1) First, the early adopters play around in the medium and reveal some of the possibilities while not straying too far from the existing conventions of the traditional media.
2) Next, as it grows truly native content and creators start appearing and the medium starts exploding in popularity.3) This growth then brings advertisers, brands and money to the medium and the new found stars of it.4) Finally, this money in turn leads to businesses being able to base themselves on top of the medium, and what was previously amateur has become professional (at least at the top end).
Looking at music you can see this pattern having played out exactly with MP3 blogs. What first started as a bunch of folks posting tracks that they like on blogger or livejournal has grown, morphed and professionalised into multi-platform entities like Pitchfork who don’t really do business all that differently then the weekly music magazines they have effectively replaced.
So, if we’ve identified the pattern, what’s the next area to follow it?
The obvious place to look to is playlists. The ecosystem of Spotify’s public playlists is nicely sat in phase 2 of the pattern. There’s a massive surge in growth and popularity, but we’re – sort of, and I’ll get to why – not at the point where there’s the corresponding surge in money flowing in.
If you look at the top playlists on Spotify, in terms of the audience size and the plays they drive, you’ll see a lot of the same curators cropping up – a lot of them are created by Spotify themselves, but even if you ignore those you’ll see the same names appearing over and over again: Digster, Topsify and Filtr. Don’t sound familiar? How about Universal, Warners and Sony? Because that’s who runs those playlists' brands.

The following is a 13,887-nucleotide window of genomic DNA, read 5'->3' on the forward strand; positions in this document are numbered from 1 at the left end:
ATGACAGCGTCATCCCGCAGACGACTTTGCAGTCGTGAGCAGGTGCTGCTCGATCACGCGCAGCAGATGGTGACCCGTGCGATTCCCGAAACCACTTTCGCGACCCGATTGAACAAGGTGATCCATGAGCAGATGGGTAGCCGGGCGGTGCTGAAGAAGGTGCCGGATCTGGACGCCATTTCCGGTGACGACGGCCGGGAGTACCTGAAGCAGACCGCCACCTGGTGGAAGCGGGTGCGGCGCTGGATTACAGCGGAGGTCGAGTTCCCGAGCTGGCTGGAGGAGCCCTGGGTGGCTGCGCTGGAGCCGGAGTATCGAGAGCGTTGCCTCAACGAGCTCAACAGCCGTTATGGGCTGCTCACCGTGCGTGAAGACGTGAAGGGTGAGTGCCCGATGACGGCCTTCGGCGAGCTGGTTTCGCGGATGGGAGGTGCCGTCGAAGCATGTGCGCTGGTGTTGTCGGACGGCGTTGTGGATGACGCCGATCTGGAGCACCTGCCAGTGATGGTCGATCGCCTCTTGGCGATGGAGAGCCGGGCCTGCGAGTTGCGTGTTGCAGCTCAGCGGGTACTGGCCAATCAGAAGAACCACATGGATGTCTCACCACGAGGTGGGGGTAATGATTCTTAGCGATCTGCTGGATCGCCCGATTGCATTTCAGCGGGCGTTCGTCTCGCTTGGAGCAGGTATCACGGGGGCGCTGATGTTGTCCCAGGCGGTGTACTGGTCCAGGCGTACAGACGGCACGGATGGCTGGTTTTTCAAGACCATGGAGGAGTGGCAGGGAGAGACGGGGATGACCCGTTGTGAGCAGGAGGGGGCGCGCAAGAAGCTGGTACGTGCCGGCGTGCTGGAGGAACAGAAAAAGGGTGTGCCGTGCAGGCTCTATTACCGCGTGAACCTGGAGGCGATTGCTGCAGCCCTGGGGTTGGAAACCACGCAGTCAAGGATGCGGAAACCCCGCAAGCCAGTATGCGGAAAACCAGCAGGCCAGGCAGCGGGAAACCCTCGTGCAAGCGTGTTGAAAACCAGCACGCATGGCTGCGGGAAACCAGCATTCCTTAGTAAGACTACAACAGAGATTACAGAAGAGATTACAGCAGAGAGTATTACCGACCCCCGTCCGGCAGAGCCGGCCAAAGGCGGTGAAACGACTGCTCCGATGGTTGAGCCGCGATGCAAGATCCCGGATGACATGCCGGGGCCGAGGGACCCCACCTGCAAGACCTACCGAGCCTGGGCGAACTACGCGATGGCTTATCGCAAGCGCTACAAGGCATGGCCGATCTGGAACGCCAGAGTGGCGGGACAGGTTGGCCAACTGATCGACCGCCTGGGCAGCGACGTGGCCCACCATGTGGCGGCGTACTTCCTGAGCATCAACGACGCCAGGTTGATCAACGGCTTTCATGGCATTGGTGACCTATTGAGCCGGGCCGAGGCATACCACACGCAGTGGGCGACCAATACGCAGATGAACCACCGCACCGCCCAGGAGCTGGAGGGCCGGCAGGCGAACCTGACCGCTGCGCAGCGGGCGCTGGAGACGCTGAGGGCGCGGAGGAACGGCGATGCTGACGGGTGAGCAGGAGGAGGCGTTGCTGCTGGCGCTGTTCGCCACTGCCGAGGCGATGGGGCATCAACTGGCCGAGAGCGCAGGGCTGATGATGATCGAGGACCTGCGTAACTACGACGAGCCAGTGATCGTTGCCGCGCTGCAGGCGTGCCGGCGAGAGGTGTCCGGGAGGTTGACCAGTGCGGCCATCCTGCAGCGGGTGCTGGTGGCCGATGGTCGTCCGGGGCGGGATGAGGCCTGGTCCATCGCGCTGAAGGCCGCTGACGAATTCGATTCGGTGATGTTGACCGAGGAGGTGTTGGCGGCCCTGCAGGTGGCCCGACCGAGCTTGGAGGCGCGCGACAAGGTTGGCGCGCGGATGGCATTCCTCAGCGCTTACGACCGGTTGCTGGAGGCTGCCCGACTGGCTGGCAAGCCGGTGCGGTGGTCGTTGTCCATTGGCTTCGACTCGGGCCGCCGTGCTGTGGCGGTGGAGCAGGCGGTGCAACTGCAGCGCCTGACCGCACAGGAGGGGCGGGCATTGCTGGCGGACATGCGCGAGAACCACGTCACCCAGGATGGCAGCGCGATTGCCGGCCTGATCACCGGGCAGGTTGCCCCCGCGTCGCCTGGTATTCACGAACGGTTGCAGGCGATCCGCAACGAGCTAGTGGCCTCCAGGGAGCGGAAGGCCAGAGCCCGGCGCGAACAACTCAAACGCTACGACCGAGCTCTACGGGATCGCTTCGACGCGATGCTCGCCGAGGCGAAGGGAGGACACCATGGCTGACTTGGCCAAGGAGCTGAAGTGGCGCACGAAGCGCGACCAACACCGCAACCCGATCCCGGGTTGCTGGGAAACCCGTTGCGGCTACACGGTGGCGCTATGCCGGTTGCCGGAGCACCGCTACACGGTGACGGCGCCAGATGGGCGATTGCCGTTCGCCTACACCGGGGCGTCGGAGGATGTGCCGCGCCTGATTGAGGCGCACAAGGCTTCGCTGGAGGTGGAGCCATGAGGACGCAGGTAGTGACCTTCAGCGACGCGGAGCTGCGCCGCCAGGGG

So the “sort-of” is that the largest playlists are already being financed, either by the platform itself or by the companies making money from the plays they drive. Which brings us to the crux of the issue with playlisters becoming professionalised right now – unlike YouTube or blogs, there’s no revenue that can go back to a creator of a playlist. You can’t have ads on a playlist, there’s no real room for brand placement and you certainly can’t charge for access.
If Spotify are smart though, they’ll do something about this. You’ll notice that I’ve been referring to Spotify exclusively in this discussion, rather than a more general catch-all like “streaming services”, and that is very much on purpose; at the moment they’re the only service with a large enough audience combined with a product that lets user created playlists be discoverable. This is Spotify’s potential killer feature – if they can leverage their userbase to generate content that keeps people hooked in to their platform, as opposed to an opposing service that doesn’t have public playlists like the freshly launched Apple Music, that could be very significant.
Rather than going head to head with Apple and hire a whole team of content curators – in the form of radio DJs like Zane Lowe – to win this fight Spotify needs to play offence the Internet way, and open up a way for playlist curators to make money. Whether that’s by allowing them to sell ads space or get a portion of Spotify’s revenue share of plays from that playlist, money flowing into this space will take it from an interesting – but niche – growth area into something potentially much, much bigger.
The company that professionalizes playlisters will become the YouTube of streaming, and if they can figure how to do it Spotify could be just that.